TALES OF AN ORANGEPEELER
an archive of pleasures, wounds, sublimations
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When I returned from college the first winter, Mummy had already been replaced by a strange old woman who had crept into the house when no one was looking. The old woman had skin like wrinkled paper, shuttered eyes above pale cheeks, her brittle-bone wrists crumbling in my grasp.
This old woman reminded me of others¡ªthe crowds of resigned senior citizens at the Vietnamese grocery; a hunchbacked crone squatting stoic at the entrance, scraping her bowl clean of rice porridge; a cousin¡¯s grandmother encountered in a dimly-lit hallway, I gasping at the sight of her naked torso, the dugs that hung loose, long dragged down by gravity.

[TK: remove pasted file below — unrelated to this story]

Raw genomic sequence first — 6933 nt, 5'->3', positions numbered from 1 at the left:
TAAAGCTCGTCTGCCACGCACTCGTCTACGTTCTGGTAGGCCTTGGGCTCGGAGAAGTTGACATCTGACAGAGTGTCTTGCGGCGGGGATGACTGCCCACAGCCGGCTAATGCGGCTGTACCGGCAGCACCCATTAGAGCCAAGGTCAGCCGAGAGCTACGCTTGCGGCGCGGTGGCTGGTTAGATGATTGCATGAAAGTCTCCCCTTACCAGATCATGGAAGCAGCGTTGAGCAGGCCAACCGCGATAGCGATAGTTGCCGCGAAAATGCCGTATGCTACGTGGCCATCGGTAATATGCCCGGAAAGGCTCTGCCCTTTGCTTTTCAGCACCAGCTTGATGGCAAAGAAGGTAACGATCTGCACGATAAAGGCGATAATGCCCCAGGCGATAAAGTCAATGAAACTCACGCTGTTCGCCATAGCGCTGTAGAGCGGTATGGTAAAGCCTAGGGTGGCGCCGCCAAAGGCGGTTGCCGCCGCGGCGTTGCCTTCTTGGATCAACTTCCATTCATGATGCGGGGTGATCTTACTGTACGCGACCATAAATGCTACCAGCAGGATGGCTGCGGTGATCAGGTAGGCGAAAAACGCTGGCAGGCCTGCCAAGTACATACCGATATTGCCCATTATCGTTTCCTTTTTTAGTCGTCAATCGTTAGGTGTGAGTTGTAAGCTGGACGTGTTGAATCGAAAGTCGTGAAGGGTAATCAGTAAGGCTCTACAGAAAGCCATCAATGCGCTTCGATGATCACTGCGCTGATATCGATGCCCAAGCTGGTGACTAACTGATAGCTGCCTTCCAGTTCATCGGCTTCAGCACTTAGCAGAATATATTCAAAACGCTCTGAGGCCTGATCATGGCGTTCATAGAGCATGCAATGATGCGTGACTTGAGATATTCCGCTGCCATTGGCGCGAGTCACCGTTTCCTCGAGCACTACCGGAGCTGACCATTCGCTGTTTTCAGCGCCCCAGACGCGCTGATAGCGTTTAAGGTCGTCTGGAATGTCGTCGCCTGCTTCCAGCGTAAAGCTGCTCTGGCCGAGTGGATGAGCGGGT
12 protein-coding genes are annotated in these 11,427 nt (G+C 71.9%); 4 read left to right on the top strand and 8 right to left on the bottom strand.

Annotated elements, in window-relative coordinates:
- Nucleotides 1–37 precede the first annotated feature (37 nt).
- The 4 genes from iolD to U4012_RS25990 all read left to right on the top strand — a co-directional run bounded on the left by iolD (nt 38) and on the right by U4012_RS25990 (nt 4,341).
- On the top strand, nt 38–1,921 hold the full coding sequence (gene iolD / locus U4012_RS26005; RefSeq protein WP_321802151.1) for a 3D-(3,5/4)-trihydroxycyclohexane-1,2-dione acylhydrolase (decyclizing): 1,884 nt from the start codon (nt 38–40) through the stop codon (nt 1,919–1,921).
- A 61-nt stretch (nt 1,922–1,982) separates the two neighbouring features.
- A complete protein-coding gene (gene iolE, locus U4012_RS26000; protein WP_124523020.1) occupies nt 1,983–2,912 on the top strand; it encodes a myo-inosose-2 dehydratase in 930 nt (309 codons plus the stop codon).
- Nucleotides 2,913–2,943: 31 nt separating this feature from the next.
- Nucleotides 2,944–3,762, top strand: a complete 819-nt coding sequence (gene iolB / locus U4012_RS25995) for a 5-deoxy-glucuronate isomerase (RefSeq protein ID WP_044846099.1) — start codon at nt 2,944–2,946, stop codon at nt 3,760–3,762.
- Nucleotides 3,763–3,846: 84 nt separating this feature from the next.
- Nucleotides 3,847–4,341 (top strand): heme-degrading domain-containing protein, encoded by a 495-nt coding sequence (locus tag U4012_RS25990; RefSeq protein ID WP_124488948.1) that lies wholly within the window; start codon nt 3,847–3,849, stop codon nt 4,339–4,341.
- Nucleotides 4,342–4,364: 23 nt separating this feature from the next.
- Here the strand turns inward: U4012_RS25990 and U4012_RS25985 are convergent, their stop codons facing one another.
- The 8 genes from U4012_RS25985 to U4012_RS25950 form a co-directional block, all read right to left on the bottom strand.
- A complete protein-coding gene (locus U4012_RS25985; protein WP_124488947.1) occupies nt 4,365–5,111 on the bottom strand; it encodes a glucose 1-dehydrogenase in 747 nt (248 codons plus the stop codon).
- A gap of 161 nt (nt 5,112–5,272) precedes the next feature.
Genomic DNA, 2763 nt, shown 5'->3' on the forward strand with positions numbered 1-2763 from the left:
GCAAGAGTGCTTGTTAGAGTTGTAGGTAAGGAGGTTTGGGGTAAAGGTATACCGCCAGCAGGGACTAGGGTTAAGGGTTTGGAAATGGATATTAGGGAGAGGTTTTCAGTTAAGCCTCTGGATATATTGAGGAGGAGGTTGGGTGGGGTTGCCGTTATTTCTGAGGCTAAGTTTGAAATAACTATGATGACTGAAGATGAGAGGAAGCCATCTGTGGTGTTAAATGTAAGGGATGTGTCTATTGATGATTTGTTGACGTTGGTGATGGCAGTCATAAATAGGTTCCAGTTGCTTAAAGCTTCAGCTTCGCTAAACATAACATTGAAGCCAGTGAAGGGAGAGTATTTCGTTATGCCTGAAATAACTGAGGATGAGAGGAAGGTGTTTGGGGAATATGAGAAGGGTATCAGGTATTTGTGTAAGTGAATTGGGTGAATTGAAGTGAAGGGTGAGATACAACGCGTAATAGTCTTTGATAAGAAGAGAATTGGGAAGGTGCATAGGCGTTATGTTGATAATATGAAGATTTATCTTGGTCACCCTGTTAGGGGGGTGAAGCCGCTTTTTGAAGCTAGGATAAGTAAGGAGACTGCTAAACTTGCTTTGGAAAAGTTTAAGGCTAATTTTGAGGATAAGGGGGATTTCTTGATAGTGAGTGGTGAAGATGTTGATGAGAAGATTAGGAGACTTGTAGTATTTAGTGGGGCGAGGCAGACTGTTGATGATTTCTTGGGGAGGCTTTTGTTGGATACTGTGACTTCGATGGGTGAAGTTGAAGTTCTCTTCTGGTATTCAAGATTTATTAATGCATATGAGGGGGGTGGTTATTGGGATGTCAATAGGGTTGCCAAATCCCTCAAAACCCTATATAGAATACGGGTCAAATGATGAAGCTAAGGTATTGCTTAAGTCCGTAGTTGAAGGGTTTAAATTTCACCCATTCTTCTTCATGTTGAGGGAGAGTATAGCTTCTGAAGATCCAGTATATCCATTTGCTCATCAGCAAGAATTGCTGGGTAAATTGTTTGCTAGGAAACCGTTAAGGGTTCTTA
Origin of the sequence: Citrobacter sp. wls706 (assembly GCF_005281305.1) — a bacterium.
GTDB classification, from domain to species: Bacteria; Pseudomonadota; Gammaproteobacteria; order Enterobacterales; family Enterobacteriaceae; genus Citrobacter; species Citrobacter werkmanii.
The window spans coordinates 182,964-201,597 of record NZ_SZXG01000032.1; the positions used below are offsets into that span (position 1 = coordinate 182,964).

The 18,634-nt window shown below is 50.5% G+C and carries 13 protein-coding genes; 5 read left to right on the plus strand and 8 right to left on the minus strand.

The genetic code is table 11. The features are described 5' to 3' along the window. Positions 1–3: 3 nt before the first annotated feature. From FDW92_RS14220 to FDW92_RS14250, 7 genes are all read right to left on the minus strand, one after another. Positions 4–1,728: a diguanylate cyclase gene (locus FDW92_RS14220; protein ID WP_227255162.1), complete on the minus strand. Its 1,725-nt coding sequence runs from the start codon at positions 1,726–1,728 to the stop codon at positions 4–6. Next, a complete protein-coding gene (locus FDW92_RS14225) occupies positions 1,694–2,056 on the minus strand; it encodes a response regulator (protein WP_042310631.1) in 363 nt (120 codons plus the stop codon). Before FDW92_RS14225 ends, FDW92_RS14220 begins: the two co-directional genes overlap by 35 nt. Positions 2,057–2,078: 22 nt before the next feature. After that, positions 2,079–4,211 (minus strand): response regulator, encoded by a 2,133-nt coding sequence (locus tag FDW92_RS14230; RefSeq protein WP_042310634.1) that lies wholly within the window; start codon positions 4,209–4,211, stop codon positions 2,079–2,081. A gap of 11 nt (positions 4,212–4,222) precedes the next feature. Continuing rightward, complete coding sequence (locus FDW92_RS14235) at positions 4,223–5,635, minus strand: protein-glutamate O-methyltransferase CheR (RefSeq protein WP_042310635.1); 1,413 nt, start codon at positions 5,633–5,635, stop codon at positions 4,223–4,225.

And each time I returned from college, I found that Mummy had retreated further and further into herself. She spoke less and lesser until she seemed almost monolithic, hewn from prehistoric stone. All the wet soft spongy parts of her had shriveled, smaller and smaller, the sorrow-swollen parts of her drying out until she was a husk of her former self.